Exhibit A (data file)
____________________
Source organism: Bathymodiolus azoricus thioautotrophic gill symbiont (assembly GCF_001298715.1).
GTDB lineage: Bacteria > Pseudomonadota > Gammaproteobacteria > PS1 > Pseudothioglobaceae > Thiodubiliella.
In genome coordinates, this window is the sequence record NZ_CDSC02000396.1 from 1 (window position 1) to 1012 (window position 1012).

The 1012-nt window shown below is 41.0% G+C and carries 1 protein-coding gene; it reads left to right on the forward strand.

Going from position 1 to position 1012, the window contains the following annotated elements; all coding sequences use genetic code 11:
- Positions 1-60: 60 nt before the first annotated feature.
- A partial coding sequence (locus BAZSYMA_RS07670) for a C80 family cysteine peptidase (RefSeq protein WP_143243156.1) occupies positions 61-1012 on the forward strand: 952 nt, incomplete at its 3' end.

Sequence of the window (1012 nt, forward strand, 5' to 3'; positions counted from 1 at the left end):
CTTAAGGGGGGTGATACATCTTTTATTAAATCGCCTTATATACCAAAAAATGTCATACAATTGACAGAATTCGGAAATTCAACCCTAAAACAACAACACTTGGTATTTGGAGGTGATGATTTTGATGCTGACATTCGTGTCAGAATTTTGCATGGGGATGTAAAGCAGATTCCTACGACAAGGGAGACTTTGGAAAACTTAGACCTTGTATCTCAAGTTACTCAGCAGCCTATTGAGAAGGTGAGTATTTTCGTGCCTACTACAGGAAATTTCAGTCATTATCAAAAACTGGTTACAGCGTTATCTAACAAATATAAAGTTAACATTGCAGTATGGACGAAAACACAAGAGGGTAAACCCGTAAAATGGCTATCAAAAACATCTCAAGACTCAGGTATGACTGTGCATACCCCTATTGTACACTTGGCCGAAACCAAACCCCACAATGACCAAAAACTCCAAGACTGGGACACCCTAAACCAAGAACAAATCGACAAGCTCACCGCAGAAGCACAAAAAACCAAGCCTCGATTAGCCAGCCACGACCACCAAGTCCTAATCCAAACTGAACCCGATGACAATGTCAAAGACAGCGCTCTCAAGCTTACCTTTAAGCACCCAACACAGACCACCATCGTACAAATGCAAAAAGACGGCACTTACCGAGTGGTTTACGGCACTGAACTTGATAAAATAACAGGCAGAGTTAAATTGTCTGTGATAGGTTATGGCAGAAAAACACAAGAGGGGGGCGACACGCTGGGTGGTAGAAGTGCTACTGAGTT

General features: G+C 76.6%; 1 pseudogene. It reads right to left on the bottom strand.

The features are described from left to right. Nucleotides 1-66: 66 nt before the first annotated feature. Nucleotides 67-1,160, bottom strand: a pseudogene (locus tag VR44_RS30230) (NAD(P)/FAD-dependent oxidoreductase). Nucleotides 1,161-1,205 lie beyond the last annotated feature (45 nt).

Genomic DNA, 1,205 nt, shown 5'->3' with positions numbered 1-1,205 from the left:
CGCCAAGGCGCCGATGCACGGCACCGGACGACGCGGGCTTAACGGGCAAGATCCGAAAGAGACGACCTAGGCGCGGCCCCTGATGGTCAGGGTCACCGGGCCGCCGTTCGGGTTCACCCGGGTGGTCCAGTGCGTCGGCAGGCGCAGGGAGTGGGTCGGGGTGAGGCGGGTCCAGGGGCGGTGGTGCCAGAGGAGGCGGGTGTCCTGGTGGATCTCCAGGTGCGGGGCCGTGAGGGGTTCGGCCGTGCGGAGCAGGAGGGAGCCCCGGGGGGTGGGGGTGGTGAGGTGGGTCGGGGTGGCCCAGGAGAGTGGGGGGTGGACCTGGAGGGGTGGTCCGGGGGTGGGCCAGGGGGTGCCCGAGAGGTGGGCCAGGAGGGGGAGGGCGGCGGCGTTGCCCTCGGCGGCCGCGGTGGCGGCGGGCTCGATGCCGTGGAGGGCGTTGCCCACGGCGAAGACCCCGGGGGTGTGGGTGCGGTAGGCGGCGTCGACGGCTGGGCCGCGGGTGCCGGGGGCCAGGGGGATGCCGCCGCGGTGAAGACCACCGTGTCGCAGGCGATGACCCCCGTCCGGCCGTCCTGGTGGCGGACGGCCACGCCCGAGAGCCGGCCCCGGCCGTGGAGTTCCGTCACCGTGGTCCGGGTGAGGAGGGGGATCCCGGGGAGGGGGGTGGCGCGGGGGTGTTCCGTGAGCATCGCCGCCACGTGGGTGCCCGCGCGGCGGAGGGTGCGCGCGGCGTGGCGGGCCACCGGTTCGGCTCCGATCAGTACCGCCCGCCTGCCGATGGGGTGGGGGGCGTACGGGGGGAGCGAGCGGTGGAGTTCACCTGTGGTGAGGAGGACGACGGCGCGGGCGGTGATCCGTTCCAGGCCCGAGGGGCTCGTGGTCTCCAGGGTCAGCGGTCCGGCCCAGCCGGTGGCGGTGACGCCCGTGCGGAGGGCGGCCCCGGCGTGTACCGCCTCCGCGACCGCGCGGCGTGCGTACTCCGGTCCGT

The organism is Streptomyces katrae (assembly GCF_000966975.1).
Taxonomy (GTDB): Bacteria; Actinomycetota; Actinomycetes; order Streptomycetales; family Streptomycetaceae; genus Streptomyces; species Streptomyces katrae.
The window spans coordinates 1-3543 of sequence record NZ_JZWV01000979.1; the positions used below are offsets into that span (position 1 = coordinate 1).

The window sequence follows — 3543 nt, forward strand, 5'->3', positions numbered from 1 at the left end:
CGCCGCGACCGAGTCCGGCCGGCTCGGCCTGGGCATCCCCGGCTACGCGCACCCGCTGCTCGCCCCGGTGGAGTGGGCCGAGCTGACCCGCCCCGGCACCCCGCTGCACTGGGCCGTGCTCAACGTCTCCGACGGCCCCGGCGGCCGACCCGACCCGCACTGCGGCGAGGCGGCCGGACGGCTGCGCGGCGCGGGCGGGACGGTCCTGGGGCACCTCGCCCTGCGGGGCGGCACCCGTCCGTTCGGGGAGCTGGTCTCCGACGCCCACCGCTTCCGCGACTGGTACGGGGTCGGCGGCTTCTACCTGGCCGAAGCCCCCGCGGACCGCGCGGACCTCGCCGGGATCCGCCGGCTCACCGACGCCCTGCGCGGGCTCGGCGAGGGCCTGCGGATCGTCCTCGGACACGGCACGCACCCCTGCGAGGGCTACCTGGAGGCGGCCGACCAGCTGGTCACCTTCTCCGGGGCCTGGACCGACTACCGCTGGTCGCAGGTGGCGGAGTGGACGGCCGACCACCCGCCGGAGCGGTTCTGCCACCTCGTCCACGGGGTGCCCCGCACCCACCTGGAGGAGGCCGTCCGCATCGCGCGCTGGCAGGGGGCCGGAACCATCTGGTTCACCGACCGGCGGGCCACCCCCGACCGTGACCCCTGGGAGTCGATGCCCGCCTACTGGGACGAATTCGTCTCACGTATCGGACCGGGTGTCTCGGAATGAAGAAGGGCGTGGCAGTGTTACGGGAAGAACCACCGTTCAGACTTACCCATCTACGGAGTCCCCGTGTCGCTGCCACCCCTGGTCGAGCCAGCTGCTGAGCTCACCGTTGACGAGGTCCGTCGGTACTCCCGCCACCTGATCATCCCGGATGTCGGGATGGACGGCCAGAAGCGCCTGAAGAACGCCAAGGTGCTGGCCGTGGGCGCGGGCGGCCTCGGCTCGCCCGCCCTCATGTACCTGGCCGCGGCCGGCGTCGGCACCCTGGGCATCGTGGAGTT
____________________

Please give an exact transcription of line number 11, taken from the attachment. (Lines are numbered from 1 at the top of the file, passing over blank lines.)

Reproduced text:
The features are described from left to right. Nucleotides 1-66: 66 nt before the first annotated feature. Nucleotides 67-1,160, bottom strand: a pseudogene (locus tag VR44_RS30230) (NAD(P)/FAD-dependent oxidoreductase). Nucleotides 1,161-1,205 lie beyond the last annotated feature (45 nt).